I learned a lesson not too long ago. The end is not always the end. I got to see this first hand more than once.

A few months ago we had a trauma, pedestrian-vs-motor vehicle, that came to our unit with severe head trauma. The patient had a head bleed along with swelling. The CT scans did not look good. The MRI didn’t look any better. The patient and family were refugees from a war torn country, they spoke little English. The team began having “the talk” with his family. You know that talk, the one where they are pushing for the DNR because the patient is not expected to have any quality of life. Yeah, that talk.

The family would have none of it. We managed to stabilize the patient. They got the standard trach/peg combo. The doctors continued to speak with the family about the quality of life and the family continued to hold out hope. The patient ultimately managed to be transferred out of the hospital into a long term care facility. We were pretty much under the impression that they would just waste away in a nursing home, with no improvement in neuro status.

The patient came back to visit us, along with the family. The patient still has noticeable deficits but was able to fully communicate and even thanked us for our care. We had given up but they didn’t.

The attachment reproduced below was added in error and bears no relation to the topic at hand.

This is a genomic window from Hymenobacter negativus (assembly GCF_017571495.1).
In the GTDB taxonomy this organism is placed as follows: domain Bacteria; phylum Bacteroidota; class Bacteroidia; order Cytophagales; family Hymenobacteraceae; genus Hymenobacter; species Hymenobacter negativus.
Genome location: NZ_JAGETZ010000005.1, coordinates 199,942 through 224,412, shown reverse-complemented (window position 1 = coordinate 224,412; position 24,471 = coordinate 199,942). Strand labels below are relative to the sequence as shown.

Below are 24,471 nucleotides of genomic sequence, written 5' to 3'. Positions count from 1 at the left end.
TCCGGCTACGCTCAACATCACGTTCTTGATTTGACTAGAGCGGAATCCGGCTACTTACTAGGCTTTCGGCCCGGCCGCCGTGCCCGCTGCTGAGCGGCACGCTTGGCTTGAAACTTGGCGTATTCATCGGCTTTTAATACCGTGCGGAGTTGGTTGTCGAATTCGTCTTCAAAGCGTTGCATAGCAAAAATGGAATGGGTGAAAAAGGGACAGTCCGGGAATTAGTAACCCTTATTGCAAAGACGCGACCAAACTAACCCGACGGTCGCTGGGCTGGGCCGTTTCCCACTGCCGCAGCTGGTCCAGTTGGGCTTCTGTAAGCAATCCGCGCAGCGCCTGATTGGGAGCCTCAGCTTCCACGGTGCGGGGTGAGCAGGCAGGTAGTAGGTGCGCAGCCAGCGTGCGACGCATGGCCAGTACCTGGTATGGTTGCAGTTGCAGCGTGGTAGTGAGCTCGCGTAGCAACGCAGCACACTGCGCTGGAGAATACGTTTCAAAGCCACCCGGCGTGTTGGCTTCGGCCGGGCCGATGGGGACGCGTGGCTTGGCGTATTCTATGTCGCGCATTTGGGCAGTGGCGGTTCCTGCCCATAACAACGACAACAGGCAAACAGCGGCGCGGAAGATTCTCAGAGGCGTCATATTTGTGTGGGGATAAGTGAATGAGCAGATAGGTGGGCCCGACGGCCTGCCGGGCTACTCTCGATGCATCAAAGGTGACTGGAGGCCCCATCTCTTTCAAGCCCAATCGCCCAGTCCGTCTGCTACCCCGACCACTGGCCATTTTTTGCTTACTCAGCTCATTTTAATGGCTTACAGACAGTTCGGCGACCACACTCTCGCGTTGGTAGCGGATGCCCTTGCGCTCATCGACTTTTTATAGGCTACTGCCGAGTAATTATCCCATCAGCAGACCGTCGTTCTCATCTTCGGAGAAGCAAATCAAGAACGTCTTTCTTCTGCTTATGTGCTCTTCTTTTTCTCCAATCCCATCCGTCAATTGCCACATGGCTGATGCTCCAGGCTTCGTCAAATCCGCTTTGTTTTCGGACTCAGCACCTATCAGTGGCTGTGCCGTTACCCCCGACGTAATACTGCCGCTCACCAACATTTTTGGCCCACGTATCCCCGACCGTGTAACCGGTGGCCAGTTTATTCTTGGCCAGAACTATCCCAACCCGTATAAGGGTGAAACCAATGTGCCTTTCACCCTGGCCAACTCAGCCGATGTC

dont give up

More recently, our unit had a very sick vascular patient that coded during their surgery. The OR team got them back and immediately brought them to our unit (STICU). They coded again, the second code was worked for an extended period of time and then the team called it. They died. And then they decided death wasn’t really for them and their heart started beating again… spontaneously… after the code was called… while the team were having a moment of silence for the patient.

The medical team spoke with the family and let them know that even though the heart is beating, the patient has been “down” for an extended period of time and neurologically there is probably nothing there. The family decides it’s in the patient’s best interest to make the patient a DNR. The family begins saying their goodbyes and leave in expectation that the patient would probably code again within the next few days. Everyone is pretty much preparing for this patient’s end of life…

gointothelight

Except the patient…

That night, they opened their eyes to painful stimuli. Then it turned into opening eyes to name but no purposeful movement by the next day. By the third day or so they just woke the fuck up and tried to self extubate! All of us were pretty much like:

heart attack

They were completely alert, oriented, and by the end of the shift able to write questions on a piece of paper. Needless to say we were all kinds of confused, surprised, and impressed. We ended up nicknaming the patient “Lazarus”. Are we going to Hell? Yes. We are all well aware. I have a time share there.

The patient had a rough course. They were intubated, extubated, and reintubated multiple times before finally being trached and pegged. However, as I am typing this they are alive and are being prepped for long term acute care out on the floor. That’s right, the patient that we basically pronounced dead is instead going to LTACH soon.

These moments have taught me that it is not over until the patient decides it’s over. It has also taught me that maybe I shouldn’t give up so easily. My miracle patients are showing me there are still some things that we in medicine don’t understand. We don’t know it all. I am glad for that.